The Mountains of Arizona •
Cerro Hueco • Springerville Volcanic Field
• Arizona State Trust Land
• Apache County

Cerro Hueco, as seen from the road about where I left it

Now a little closer

On the southwest slope to the top. Almost stepped on a rattler about here

From near the summit a view into the maar crater

Another view from a different vantage

The top, and two cool peaks in the distance

Descending the northwest slope

From a little farther out

Walking out. Peak 7502 is closest, then Cerro Montoso the big forest-covered one is in back

All images

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Date: May 28, 2023 • Elevation: 7,358 feet • Prominence: 467 feet • Distance: 5 miles • Time: 2 hours • Gain: 680 feet (gross) • Conditions: Sunny and warm • Wildlife: Rattlesnake


Cerro Hueco is a mound formed by volcanism, one of many such peaks found on the Springerville Volcanic Field in eastern Arizona. Almost all of the peaks on this large volcanic field were formed by individual single-event (monogenetic) eruptions, leaving behind symmetric cinder cones all roughly of the same size and shape. However, there are exceptions. For example, the Coyote Hills, which rise north of Springerville, is a shield volcano, formed by multiple magma flows creating a peak with an extremely broad profile. What looks like "hills" is just one very spread-out volcano.

Then there's Cerro Hueco, which was formed by a maar event, where underground water got into contact with magma. This caused an explosion, leaving behind a crater. The stuff that was exploded upward fell and formed into two hills: Cerro Hueco, the biggest and highest of the two hills, and a lower hill on the opposite side of the crater. The crater itself is about a quarter-mile in length and almost 400 feet deep. It is literally a hole in the ground, "hueco" is the Spanish word for hole (or gap, or other synonymous words).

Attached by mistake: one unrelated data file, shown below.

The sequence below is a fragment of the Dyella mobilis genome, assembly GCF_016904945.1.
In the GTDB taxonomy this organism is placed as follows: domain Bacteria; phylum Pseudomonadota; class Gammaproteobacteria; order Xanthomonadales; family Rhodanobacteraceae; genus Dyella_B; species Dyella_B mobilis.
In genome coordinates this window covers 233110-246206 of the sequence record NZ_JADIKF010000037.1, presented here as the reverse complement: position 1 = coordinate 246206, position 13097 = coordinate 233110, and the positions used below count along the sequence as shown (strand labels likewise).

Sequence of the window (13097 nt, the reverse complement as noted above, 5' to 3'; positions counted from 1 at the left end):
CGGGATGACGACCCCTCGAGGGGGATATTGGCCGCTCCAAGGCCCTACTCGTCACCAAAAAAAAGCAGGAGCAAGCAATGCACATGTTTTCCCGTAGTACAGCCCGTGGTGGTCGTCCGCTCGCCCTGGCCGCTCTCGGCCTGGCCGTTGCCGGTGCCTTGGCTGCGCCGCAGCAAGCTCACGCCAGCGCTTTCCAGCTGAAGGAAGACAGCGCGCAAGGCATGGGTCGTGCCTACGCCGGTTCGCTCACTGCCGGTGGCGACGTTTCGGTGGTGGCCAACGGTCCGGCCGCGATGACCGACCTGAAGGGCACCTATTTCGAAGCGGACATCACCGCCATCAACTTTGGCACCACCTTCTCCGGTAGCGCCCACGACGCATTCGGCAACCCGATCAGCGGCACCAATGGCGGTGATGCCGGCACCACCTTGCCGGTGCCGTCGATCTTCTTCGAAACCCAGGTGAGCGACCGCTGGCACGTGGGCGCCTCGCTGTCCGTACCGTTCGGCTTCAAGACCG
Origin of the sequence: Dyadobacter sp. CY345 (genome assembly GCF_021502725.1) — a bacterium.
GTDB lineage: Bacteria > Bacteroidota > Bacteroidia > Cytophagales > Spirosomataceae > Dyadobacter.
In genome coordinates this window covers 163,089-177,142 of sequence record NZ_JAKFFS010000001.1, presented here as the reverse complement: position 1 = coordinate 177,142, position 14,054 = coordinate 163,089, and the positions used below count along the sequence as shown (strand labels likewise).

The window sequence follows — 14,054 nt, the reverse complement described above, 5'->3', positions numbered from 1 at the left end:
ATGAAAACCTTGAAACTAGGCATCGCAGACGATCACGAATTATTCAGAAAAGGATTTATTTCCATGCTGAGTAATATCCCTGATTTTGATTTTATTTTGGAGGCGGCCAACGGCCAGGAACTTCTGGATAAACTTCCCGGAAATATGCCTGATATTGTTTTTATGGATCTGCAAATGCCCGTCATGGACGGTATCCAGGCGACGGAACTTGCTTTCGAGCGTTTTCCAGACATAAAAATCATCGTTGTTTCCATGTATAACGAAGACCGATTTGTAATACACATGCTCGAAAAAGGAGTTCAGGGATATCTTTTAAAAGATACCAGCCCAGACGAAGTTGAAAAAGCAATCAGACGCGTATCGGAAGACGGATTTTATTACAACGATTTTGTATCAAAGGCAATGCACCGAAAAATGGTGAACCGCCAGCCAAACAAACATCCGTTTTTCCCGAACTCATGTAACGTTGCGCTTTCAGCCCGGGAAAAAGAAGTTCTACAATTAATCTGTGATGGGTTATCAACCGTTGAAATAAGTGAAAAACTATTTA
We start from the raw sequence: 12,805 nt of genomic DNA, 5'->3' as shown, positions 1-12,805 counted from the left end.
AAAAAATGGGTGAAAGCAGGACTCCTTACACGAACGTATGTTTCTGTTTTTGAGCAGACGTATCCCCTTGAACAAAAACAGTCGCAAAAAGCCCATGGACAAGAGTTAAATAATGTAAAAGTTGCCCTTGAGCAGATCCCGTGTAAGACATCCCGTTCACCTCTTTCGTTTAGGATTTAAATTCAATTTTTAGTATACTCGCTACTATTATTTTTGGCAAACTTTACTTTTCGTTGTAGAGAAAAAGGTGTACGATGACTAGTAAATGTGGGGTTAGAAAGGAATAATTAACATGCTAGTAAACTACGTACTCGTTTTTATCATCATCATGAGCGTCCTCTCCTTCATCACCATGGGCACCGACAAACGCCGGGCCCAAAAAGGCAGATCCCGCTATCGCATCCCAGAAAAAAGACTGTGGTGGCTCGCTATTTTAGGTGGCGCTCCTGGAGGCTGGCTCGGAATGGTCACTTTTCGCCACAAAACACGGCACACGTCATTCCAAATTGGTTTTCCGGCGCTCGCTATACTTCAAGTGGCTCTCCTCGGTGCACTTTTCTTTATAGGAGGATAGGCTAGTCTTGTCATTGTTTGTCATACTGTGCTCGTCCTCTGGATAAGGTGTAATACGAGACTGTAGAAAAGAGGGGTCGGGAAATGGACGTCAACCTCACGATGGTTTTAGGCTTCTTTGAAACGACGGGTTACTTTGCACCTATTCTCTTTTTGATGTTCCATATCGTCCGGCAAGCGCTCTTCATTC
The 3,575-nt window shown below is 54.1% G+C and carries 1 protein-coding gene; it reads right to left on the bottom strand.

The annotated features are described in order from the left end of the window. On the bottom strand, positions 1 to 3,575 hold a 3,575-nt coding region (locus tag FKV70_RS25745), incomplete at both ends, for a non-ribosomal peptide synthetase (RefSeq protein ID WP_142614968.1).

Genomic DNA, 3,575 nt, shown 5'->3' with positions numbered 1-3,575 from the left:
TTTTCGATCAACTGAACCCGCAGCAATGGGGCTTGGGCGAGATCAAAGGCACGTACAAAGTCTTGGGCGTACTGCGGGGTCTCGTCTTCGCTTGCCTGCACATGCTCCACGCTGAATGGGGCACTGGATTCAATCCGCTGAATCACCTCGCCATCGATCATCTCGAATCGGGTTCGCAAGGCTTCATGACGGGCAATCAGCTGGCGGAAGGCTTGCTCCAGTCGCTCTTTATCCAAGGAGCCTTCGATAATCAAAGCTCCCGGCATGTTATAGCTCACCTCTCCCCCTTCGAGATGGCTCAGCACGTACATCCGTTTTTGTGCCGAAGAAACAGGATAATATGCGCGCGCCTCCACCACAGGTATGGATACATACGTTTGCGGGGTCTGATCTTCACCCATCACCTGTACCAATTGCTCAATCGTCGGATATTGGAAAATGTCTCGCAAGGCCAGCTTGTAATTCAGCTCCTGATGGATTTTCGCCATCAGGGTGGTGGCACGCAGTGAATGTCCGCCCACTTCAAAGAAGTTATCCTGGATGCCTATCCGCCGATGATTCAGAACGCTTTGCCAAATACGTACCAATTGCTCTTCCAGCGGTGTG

The peak and its accompanying crater lie about four miles north of highway US-60 between Show Low and Springerville. It is on the northern fringe of the volcanic field, as the land flattens heading north, this being a lot of undeveloped rangeland and ranch properties. The land is State Trust, meaning one needs a permit to get on (I have mine). It is leased to ranchers who run cattle on it, and not particularly attractive for general recreation. Thus, no one ever comes here, unless they make an effort to come here.

For me, the hole is interesting enough to make the effort to get here. Maar craters in Arizona are relatively uncommon, and I think this would be my second one I've ever visited within the state, Rattlesnake Crater being the first. I was on a three-day vacation to the high country, staying two nights in Springerville and tagging as many summits as I could. Cerro Hueco was one specifically on my to-do agenda, and I had it placed toward the end of my long weekend.